When the mounting tube 5 and connected I. V. pole 4 are turned to move the cam lobes 44 inwardly from the actuating flanges 40, two springs 50, connected between the two actuating flanges 40, one on each side of mounting tube 5, pull the actuating flanges 40 inwardly against the surface of the cam 42 at all times. This action releases the holding flanges 34 and pad 34A from the foot bars 48 so as to be ready for the next outward cammed actuation. The springs are shown located below the cam 42 in FIG. 7A. Each rearwardly mounted stationary, or non-pivoted, wheel 14 is fixedly mounted in one of the two rear corners of the housing 8. Each wheel 14 is mounted in a forked wheel support 52 extending downwardly from a base plate which is fixed to the rear flat portions of upper and lower plates, 10 and 12, respectively. This can be done by bolts through openings 54 in the rear corners of the upper and lower plates, 10 and 12, respectively. Each forwardly mounted pivoted wheel 16 is castered and is pivotally mounted in one of the two forward corners of the housing 8. Each wheel 16 is mounted in a pivoted forked wheel support 56 providing caster alignment extending downwardly from a base plate which is fixed to the front flat portions of upper and lower plates 10 and 12, respectively. This can be done by bolts through openings 58 in the front corners of the upper and lower plates 10 and 12, respectively.
A fifth wheel 18 is mounted on said rear flat portion of upper and lower plates 10 and 12, respectively, between said non-pivoted wheels 14. A forked wheel support 60 providing caster has an upwardly extending shaft 62 pivotally and slideably mounted in a bushing 64. Bushing 64 is fixedly mounted to the upper and lower plates 10 and 12, respectively. Shaft 62 extends through said bushing for a predetermined distance and has an upper fixed flange 66. A spring 68 is mounted around said shaft 62 between the top of said bushing 64 and the bottom of said fixed flange 66 on said shaft 62. This action of spring 68 maintains the wheel 18 in an upward retracted position with the top of the forked wheel support 60 against the lower plate 12. The wheel 18 is smaller than the wheels 14, and the length of the forked wheel support 60 is of a length so that in the retracted position, the wheel 18 is off the floor a desired amount (see FIG. 3). The length of the shaft 62 is such that in a downward position of the fixed flange 66, it compresses spring 68 with the wheel 18 engaging the floor and lifting the rear stationary wheels 14 off the floor (see FIG. 4).
A foot-operated mechanism 70 is mounted on the upper plate 10 to engage the upper fixed flange 66 to move it to its down position placing the pivoted wheel 18 in its operating or extended position, engaging the floor and lifting the wheels 14 off the floor and locking it there. The foot-operated mechanism 70 has an upstanding flange 72 extending upwardly from a small base plate 41 which is fixed to the upper plate 10. The flange 72 has two fixed pivot points 74 and 76. Two links 78 and 80 are pivotably mounted at one end to the two fixed pivot points 74 and 76, respectively. Each of the links 78 and 80 has a movable pivot point 82 and 84, respectively, at its other end. Link 80 has an arm 86 extending from movable pivot point 84 over the upper fixed flange 66. An actuating foot lever 88 is pivotally connected to the two movable pivot points 82 and 84. A foot pad 90 is located on the free end of the actuating foot lever 88. The pivot points and linkages are arranged so that when the foot pad 90 is depressed, the arm 86 pushes the upper fixed flange 66 to its down position, locking it in that position. The actuating foot lever 88 is lifted to release the foot-operated mechanism 70 to allow the spring 68 to retract tile wheel 18 and permit the stationary wheels 14 to engage the floor. A cover 37 is located over the foot-operated mechanism 70 to keep it clean and prevent damage thereto. The cover 37 can be made of metal or plastic and it is fixed to the upper plate 10 of the base 6 by machine screws 39.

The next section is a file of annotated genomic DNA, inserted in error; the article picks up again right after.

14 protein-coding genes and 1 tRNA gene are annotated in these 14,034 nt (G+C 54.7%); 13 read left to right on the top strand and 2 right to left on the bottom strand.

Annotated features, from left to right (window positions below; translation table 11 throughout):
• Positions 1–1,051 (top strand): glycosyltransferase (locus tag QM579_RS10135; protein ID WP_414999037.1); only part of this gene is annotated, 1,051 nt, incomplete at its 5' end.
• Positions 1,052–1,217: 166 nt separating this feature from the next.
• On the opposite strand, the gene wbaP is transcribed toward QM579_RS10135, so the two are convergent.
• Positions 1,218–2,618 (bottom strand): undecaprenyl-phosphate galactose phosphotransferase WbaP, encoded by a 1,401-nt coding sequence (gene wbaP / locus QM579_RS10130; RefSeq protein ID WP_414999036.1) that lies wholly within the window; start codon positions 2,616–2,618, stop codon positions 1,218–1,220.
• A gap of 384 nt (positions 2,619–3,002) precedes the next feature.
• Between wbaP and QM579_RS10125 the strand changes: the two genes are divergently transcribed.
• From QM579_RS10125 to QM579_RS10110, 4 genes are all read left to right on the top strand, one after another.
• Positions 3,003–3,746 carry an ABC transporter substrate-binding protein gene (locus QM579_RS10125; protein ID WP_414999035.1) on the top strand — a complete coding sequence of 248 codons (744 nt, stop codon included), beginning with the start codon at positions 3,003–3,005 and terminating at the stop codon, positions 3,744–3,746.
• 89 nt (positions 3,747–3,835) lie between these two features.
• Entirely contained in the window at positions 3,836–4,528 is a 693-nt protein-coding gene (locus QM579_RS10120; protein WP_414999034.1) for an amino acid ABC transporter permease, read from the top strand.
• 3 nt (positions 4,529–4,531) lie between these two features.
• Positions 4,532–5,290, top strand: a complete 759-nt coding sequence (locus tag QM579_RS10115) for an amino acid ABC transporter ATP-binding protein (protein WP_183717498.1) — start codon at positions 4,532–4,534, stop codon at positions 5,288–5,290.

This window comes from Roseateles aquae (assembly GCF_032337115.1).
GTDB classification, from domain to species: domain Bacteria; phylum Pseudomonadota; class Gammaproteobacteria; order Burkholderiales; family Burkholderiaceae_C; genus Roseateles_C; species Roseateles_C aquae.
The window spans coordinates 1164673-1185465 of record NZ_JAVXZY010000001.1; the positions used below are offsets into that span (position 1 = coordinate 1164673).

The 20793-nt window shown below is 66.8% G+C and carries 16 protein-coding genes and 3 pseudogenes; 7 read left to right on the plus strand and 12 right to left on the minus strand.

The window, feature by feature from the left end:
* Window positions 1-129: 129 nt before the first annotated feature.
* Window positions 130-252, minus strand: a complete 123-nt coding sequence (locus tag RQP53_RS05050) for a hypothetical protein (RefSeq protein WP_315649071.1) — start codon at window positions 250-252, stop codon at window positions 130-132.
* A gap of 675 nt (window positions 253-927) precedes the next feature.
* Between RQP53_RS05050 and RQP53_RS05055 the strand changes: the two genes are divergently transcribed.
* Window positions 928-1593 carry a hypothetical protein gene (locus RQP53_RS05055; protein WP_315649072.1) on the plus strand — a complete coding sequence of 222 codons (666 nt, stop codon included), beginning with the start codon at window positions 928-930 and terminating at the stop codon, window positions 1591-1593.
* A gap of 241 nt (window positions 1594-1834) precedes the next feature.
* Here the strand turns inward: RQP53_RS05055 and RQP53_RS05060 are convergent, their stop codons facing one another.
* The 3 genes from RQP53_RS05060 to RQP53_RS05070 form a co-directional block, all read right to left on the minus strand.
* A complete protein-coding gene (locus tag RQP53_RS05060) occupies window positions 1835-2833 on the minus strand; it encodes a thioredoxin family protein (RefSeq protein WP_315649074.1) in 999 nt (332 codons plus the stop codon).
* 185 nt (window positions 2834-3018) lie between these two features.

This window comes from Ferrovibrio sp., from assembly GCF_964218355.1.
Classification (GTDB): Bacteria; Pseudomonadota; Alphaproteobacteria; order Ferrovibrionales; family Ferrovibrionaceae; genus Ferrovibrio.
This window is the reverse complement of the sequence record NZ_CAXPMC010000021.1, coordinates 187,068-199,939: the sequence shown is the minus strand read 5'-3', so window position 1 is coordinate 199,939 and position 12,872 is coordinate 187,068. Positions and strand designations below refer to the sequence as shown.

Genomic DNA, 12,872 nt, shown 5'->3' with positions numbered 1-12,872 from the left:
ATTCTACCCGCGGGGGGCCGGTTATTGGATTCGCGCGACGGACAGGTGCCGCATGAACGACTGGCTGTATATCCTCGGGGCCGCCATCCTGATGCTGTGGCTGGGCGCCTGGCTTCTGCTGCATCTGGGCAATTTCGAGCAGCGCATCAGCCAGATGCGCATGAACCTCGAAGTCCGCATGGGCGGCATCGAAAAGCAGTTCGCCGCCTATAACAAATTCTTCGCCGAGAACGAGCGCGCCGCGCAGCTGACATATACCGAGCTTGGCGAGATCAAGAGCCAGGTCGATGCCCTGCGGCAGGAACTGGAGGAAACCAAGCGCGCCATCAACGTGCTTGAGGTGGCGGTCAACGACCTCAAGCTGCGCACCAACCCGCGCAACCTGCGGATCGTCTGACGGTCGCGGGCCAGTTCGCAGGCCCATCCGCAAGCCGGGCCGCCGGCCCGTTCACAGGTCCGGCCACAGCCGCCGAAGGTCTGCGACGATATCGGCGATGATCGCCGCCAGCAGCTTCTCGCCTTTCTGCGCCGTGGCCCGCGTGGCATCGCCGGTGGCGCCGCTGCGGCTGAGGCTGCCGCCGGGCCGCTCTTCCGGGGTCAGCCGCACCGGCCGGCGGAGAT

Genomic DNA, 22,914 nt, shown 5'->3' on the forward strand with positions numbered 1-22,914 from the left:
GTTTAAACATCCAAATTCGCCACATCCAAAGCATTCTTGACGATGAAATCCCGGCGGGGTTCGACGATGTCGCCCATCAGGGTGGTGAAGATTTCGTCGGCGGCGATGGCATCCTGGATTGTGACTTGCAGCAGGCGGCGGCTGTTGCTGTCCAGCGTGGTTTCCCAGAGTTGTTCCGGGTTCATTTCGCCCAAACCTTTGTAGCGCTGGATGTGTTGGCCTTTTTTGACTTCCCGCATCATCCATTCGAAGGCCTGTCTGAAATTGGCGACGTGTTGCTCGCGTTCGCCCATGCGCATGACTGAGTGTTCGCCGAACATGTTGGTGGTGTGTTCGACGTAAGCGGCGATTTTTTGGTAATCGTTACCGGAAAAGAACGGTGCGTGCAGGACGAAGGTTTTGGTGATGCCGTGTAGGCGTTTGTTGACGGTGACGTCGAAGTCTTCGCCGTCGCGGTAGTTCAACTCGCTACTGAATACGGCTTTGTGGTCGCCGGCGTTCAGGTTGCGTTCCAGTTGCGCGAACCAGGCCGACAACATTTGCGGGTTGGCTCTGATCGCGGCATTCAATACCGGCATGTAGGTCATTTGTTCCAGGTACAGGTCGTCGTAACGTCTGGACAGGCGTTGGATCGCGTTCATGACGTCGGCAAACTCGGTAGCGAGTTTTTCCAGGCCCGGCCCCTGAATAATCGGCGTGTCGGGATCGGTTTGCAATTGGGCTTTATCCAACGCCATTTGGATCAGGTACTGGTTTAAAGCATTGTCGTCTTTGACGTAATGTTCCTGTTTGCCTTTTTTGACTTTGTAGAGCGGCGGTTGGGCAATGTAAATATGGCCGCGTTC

The intravenous, I. V., stand 2 can be attached to other patient conveyances such as gurneys 92. In the example shown, the gurney 92 is of the type having tubing rails 94 around the top of the gurney 92 adjacent the surface 96 on which the patient lies.
An attachment device 100 includes a collar 102 which can be fixed to a pole 4 by a lock screw 104. One or more lock screws 104 can be used. Two adjustable arms 106 are fixed to the collar 102. Each arm 106 is attached to the collar by a pivotal joint 108 which provides for "up and down" movement of each arm 106. The pivotal joints 108 are shown mounted to the collar 102 about 90 bifurcated part, 110, attached to the collar 102 with a cooperating tongue 112 fixed to the end of a connecting arm 106. Each tongue 112 is flat and pivotally affixed to its cooperating fork, or bifurcated, part 110 to permit "up and down" movement only.
A fork, or bifurcated part, 116 is fixed to the other end of each arm 106 with a fork, or bifurcated part, 118 adapted to be connected to the gurney 92. A link 120 is pivotally connected at one end to the fork 116 and at the other end to fork 118, forming a universal joint for movement in any direction. Fork, or bifurcated part, 118 is attached to a connecting device 122 which can be fixedly attached to a tube, or tubular rail, 94 on a gurney. The connecting device 122 comprises an elongated member 126 with a groove 128 along its length with rubber insert 130 fixed in the groove 128. The rubber insert 130 is fixed against a tube, or tubular rail, 94 by the use of a strip of cloth having Velcro at its ends, or some other connecting means. The rubber insert 130 can have a groove therein to match a tube, or tubular rail, 94. Other connecting devices can be used to fix a fork, or bifurcated part, 118 to a gurney, or other conveyance. A modified connecting device 122A is shown in FIG. 11 having an elongated clamp with elongated spring arms 132 with an operating screw knob 134 for tightening down on a tube, or pipe, 94. Knob 134 also loosens the connection.